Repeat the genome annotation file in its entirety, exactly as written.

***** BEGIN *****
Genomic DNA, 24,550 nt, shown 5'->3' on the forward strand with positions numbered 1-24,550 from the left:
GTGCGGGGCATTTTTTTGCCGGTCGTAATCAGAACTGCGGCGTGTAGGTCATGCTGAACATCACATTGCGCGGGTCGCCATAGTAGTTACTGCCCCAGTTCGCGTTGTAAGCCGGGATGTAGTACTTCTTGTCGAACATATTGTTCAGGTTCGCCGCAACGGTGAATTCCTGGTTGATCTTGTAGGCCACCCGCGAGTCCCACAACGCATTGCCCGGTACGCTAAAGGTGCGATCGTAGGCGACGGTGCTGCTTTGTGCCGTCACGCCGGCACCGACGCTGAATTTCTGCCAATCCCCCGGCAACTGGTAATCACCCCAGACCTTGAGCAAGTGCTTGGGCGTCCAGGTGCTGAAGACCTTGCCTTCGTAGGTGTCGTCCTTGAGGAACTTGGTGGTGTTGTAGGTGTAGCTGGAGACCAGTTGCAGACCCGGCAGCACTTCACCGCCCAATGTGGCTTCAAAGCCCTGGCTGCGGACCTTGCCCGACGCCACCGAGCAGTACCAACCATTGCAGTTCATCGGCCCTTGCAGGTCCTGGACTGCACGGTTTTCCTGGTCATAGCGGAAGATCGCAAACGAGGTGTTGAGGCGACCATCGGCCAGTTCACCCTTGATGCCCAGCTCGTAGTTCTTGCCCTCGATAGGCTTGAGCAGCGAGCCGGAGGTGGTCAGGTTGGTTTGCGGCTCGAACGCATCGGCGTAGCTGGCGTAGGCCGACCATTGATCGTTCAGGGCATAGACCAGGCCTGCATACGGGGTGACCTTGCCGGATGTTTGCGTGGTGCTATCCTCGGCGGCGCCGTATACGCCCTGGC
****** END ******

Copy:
Genomic DNA, 24,550 nt, shown 5'->3' on the forward strand with positions numbered 1-24,550 from the left:
GTGCGGGGCATTTTTTTGCCGGTCGTAATCAGAACTGCGGCGTGTAGGTCATGCTGAACATCACATTGCGCGGGTCGCCATAGTAGTTACTGCCCCAGTTCGCGTTGTAAGCCGGGATGTAGTACTTCTTGTCGAACATATTGTTCAGGTTCGCCGCAACGGTGAATTCCTGGTTGATCTTGTAGGCCACCCGCGAGTCCCACAACGCATTGCCCGGTACGCTAAAGGTGCGATCGTAGGCGACGGTGCTGCTTTGTGCCGTCACGCCGGCACCGACGCTGAATTTCTGCCAATCCCCCGGCAACTGGTAATCACCCCAGACCTTGAGCAAGTGCTTGGGCGTCCAGGTGCTGAAGACCTTGCCTTCGTAGGTGTCGTCCTTGAGGAACTTGGTGGTGTTGTAGGTGTAGCTGGAGACCAGTTGCAGACCCGGCAGCACTTCACCGCCCAATGTGGCTTCAAAGCCCTGGCTGCGGACCTTGCCCGACGCCACCGAGCAGTACCAACCATTGCAGTTCATCGGCCCTTGCAGGTCCTGGACTGCACGGTTTTCCTGGTCATAGCGGAAGATCGCAAACGAGGTGTTGAGGCGACCATCGGCCAGTTCACCCTTGATGCCCAGCTCGTAGTTCTTGCCCTCGATAGGCTTGAGCAGCGAGCCGGAGGTGGTCAGGTTGGTTTGCGGCTCGAACGCATCGGCGTAGCTGGCGTAGGCCGACCATTGATCGTTCAGGGCATAGACCAGGCCTGCATACGGGGTGACCTTGCCGGATGTTTGCGTGGTGCTATCCTCGGCGGCGCCGTATACGCCCTGGC